Bobo the conservative chimed in to agree in bipartisan fashion with the liberal Sleepy Mark that the only Serious Possibility is for the Democratic Party to adopt the same position on Social Security that was enshrined in the 1936 Republican Platform. But don't think there are no differences between Serious Liberals and Serious Conservatives. Sleepy Mark wants to adopt Social Security Phaseout sorrowfully. Bobo thinks Social Security is like a diseased wisdom tooth:
DAVID BROOKS: I think that's the way to read the polls. And the polls are against what you said, but that doesn't mean people aren't open to reason.
And I had a wisdom tooth taken out today. And you had asked me, do I support or oppose getting a wisdom tooth taken out?
DAVID BROOKS: Well, I oppose it.
JUDY WOODRUFF: Philosophically.
DAVID BROOKS: Philosophically.
MARK SHIELDS: Yes.
DAVID BROOKS: But I did it, because I had to do it.
And so you could say, do you support Social Security being -- retirement raised? No, I oppose it. But, if you explain to people -- and people basically understand this -- we have got to do it, that doesn't mean they won't do what they oppose, but it does take this kind of leadership.
And it also takes, not only the president. It takes business. It takes people in society supporting that. And so far, that business support from business leaders, civic leaders, it isn't there. And the president can't leap out without those people.
We live in a very strange moment. The major powers in the G-20 have decided that Herbert Hoover had the right idea for the early years of a depression: slash government spending and let the economy crash. (See Paul Krugman, New York Times 11/18/2010.) People like Sleepy Mark who go on TV and pretend to be pro-labor liberals advocate Alf Landon's position on Social Security.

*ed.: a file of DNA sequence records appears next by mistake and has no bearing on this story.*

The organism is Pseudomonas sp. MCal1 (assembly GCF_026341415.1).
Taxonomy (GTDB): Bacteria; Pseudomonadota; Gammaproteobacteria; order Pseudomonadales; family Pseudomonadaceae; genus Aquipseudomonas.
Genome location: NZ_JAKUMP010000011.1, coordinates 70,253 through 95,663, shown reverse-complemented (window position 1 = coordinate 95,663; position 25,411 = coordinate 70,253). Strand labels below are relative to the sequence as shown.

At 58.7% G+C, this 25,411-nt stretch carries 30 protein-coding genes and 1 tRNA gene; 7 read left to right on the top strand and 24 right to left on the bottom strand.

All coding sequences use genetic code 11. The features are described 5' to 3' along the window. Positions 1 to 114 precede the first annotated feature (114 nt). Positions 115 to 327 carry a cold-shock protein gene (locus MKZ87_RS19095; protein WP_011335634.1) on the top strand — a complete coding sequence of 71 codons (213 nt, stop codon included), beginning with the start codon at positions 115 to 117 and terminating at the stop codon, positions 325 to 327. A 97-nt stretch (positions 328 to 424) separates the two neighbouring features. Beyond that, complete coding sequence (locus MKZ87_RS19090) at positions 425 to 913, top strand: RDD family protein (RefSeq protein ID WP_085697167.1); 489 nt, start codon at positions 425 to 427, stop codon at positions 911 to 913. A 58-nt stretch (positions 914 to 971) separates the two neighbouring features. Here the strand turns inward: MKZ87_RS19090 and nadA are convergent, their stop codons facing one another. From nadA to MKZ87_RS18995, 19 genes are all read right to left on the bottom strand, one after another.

Bobo gives his particular specialty as a TV commentator a real workout on this episode: to defend Radical Republican positions - Let Grandma eat catfood! Jesus loves nuclear proliferation! - in a creepily calm and reassuring tone. Here's Bobo saying what that thar noocleur treaty don't amount to diddly:
MARK SHIELDS: ... It has -- quite frankly, it passed the committee 14-4. You know, it is in the interests of the United States. And they are just -- I can only conclude this is about embarrassing the president. I really can.
DAVID BROOKS: I sort of agree with that. I don't see the big deal. I don't see the big deal about the treaty.
If you look at the reduction in warheads, it is a drop from like 1,750 to 1,550. It is not a huge thing. The substance of it is not huge. But the atmospherics around us help us deal with Russia. It helps us deal with our allies. So, it is not that important a thing.
Why make a big opposition to a thing that, frankly, isn't that important, unless are you motivated in part by some sort of Cold War memories, or you just want to oppose the president? So, I think it's unfortunate.